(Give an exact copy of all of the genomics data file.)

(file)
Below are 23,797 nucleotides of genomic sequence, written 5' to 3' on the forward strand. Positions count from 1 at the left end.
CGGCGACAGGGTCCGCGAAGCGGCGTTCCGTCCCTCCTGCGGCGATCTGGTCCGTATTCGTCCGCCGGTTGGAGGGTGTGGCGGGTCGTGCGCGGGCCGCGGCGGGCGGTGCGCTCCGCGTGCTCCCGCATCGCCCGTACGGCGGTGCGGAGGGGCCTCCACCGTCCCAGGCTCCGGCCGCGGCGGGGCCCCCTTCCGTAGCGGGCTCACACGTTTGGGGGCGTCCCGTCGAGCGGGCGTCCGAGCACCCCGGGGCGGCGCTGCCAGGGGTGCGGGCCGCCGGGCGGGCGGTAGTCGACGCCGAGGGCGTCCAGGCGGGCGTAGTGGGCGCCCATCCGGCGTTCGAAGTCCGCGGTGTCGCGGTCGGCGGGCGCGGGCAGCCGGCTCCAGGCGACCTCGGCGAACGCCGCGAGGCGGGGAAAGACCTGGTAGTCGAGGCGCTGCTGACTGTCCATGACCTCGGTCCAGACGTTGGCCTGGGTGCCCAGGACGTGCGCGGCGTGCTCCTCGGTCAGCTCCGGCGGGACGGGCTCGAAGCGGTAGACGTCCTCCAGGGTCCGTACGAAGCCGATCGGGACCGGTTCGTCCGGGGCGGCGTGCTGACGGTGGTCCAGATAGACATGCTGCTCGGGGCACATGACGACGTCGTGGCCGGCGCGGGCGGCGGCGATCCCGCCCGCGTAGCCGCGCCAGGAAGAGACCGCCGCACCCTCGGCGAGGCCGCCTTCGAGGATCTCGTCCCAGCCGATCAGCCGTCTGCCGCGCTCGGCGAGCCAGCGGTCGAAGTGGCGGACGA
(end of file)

Below are 23,797 nucleotides of genomic sequence, written 5' to 3' on the forward strand. Positions count from 1 at the left end.
CGGCGACAGGGTCCGCGAAGCGGCGTTCCGTCCCTCCTGCGGCGATCTGGTCCGTATTCGTCCGCCGGTTGGAGGGTGTGGCGGGTCGTGCGCGGGCCGCGGCGGGCGGTGCGCTCCGCGTGCTCCCGCATCGCCCGTACGGCGGTGCGGAGGGGCCTCCACCGTCCCAGGCTCCGGCCGCGGCGGGGCCCCCTTCCGTAGCGGGCTCACACGTTTGGGGGCGTCCCGTCGAGCGGGCGTCCGAGCACCCCGGGGCGGCGCTGCCAGGGGTGCGGGCCGCCGGGCGGGCGGTAGTCGACGCCGAGGGCGTCCAGGCGGGCGTAGTGGGCGCCCATCCGGCGTTCGAAGTCCGCGGTGTCGCGGTCGGCGGGCGCGGGCAGCCGGCTCCAGGCGACCTCGGCGAACGCCGCGAGGCGGGGAAAGACCTGGTAGTCGAGGCGCTGCTGACTGTCCATGACCTCGGTCCAGACGTTGGCCTGGGTGCCCAGGACGTGCGCGGCGTGCTCCTCGGTCAGCTCCGGCGGGACGGGCTCGAAGCGGTAGACGTCCTCCAGGGTCCGTACGAAGCCGATCGGGACCGGTTCGTCCGGGGCGGCGTGCTGACGGTGGTCCAGATAGACATGCTGCTCGGGGCACATGACGACGTCGTGGCCGGCGCGGGCGGCGGCGATCCCGCCCGCGTAGCCGCGCCAGGAAGAGACCGCCGCACCCTCGGCGAGGCCGCCTTCGAGGATCTCGTCCCAGCCGATCAGCCGTCTGCCGCGCTCGGCGAGCCAGCGGTCGAAGTGGCGGACGA